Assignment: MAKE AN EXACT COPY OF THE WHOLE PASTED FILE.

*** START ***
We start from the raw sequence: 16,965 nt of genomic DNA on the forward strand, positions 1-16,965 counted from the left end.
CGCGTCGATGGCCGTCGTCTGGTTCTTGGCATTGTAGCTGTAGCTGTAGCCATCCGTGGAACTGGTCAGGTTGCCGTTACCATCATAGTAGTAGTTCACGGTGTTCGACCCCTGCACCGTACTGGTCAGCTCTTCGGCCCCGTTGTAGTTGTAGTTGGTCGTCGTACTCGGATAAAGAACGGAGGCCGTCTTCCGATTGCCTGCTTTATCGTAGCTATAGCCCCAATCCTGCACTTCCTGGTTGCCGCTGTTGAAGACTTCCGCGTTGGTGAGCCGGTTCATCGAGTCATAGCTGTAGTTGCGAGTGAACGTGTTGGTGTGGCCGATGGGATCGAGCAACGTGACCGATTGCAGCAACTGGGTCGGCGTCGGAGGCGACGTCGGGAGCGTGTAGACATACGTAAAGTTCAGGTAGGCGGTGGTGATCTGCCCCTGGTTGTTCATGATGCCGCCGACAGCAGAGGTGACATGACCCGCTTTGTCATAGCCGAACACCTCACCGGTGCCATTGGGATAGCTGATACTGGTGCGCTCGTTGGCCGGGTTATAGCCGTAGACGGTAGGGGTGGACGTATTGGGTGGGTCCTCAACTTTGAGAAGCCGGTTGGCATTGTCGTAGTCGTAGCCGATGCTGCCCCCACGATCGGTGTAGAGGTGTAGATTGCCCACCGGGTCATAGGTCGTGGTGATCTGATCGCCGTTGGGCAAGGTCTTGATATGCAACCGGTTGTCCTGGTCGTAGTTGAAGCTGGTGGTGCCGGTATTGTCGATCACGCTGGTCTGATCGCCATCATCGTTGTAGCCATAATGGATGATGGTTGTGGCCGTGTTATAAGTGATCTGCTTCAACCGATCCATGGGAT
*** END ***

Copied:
We start from the raw sequence: 16,965 nt of genomic DNA on the forward strand, positions 1-16,965 counted from the left end.
CGCGTCGATGGCCGTCGTCTGGTTCTTGGCATTGTAGCTGTAGCTGTAGCCATCCGTGGAACTGGTCAGGTTGCCGTTACCATCATAGTAGTAGTTCACGGTGTTCGACCCCTGCACCGTACTGGTCAGCTCTTCGGCCCCGTTGTAGTTGTAGTTGGTCGTCGTACTCGGATAAAGAACGGAGGCCGTCTTCCGATTGCCTGCTTTATCGTAGCTATAGCCCCAATCCTGCACTTCCTGGTTGCCGCTGTTGAAGACTTCCGCGTTGGTGAGCCGGTTCATCGAGTCATAGCTGTAGTTGCGAGTGAACGTGTTGGTGTGGCCGATGGGATCGAGCAACGTGACCGATTGCAGCAACTGGGTCGGCGTCGGAGGCGACGTCGGGAGCGTGTAGACATACGTAAAGTTCAGGTAGGCGGTGGTGATCTGCCCCTGGTTGTTCATGATGCCGCCGACAGCAGAGGTGACATGACCCGCTTTGTCATAGCCGAACACCTCACCGGTGCCATTGGGATAGCTGATACTGGTGCGCTCGTTGGCCGGGTTATAGCCGTAGACGGTAGGGGTGGACGTATTGGGTGGGTCCTCAACTTTGAGAAGCCGGTTGGCATTGTCGTAGTCGTAGCCGATGCTGCCCCCACGATCGGTGTAGAGGTGTAGATTGCCCACCGGGTCATAGGTCGTGGTGATCTGATCGCCGTTGGGCAAGGTCTTGATATGCAACCGGTTGTCCTGGTCGTAGTTGAAGCTGGTGGTGCCGGTATTGTCGATCACGCTGGTCTGATCGCCATCATCGTTGTAGCCATAATGGATGATGGTTGTGGCCGTGTTATAAGTGATCTGCTTCAACCGATCCATGGGAT